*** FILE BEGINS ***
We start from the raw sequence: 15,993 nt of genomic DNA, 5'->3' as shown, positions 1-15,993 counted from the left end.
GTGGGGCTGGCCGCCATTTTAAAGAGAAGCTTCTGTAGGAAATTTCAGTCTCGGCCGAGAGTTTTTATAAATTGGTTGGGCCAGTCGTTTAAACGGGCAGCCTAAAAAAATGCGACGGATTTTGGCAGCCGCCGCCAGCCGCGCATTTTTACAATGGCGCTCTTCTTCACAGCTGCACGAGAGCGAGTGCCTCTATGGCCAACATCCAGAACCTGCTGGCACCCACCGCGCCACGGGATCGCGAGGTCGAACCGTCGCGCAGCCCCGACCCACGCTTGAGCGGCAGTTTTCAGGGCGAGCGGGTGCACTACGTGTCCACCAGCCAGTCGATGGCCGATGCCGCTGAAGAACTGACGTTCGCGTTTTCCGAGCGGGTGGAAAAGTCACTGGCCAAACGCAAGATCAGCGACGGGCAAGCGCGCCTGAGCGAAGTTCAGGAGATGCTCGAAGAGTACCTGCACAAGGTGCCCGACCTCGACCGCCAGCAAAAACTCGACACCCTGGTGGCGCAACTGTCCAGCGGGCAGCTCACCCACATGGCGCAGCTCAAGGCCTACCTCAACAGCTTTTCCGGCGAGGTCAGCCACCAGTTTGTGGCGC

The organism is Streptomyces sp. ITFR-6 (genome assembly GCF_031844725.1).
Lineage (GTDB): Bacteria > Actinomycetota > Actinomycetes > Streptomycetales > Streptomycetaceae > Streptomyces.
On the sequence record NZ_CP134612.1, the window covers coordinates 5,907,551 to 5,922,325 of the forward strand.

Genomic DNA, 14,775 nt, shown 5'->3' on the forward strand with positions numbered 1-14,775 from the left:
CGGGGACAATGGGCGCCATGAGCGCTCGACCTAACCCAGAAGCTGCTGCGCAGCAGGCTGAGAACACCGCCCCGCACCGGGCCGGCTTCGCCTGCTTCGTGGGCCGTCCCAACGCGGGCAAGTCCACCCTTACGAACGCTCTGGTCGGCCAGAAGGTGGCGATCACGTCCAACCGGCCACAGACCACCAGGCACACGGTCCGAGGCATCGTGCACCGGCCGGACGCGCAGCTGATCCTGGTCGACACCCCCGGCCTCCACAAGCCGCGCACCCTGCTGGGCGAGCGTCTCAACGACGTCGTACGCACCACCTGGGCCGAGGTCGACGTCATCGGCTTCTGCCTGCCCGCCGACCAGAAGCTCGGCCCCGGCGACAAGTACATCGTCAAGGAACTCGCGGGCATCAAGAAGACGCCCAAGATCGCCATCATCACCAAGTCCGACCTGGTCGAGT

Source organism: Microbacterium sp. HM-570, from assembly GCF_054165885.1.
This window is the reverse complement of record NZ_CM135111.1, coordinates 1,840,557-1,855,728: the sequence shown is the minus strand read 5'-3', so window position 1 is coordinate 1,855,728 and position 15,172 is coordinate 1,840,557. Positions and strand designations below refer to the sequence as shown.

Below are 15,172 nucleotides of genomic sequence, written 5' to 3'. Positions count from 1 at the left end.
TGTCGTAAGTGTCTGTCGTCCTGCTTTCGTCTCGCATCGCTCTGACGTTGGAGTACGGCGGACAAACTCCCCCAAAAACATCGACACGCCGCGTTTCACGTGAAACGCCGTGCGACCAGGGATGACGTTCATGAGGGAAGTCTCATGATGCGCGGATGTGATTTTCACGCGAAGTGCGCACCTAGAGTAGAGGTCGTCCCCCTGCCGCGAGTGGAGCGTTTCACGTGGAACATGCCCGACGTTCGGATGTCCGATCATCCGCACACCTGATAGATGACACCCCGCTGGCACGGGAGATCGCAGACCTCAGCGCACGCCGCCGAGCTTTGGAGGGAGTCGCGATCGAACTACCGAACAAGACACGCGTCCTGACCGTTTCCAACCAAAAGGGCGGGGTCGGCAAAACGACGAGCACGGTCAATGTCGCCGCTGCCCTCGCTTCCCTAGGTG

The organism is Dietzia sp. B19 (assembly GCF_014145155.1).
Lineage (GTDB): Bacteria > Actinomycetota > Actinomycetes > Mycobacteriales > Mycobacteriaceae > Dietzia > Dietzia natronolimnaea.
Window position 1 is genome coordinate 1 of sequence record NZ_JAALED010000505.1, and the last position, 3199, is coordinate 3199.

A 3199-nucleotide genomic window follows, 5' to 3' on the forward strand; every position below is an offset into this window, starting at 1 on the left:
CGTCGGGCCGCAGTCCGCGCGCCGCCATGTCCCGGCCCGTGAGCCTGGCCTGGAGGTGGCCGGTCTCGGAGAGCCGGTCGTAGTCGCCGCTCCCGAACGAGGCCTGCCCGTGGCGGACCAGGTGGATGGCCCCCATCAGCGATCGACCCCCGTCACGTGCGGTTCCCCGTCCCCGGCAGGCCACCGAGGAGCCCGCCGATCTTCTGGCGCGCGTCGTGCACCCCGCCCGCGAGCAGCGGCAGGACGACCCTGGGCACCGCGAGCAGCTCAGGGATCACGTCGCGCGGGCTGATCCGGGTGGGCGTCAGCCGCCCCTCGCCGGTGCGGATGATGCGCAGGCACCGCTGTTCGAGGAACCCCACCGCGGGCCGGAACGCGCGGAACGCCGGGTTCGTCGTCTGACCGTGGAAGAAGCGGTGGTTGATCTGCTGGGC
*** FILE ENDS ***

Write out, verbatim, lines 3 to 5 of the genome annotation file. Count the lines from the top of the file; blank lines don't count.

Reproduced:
The organism is Streptomyces sp. ITFR-6 (genome assembly GCF_031844725.1).
Lineage (GTDB): Bacteria > Actinomycetota > Actinomycetes > Streptomycetales > Streptomycetaceae > Streptomyces.
On the sequence record NZ_CP134612.1, the window covers coordinates 5,907,551 to 5,922,325 of the forward strand.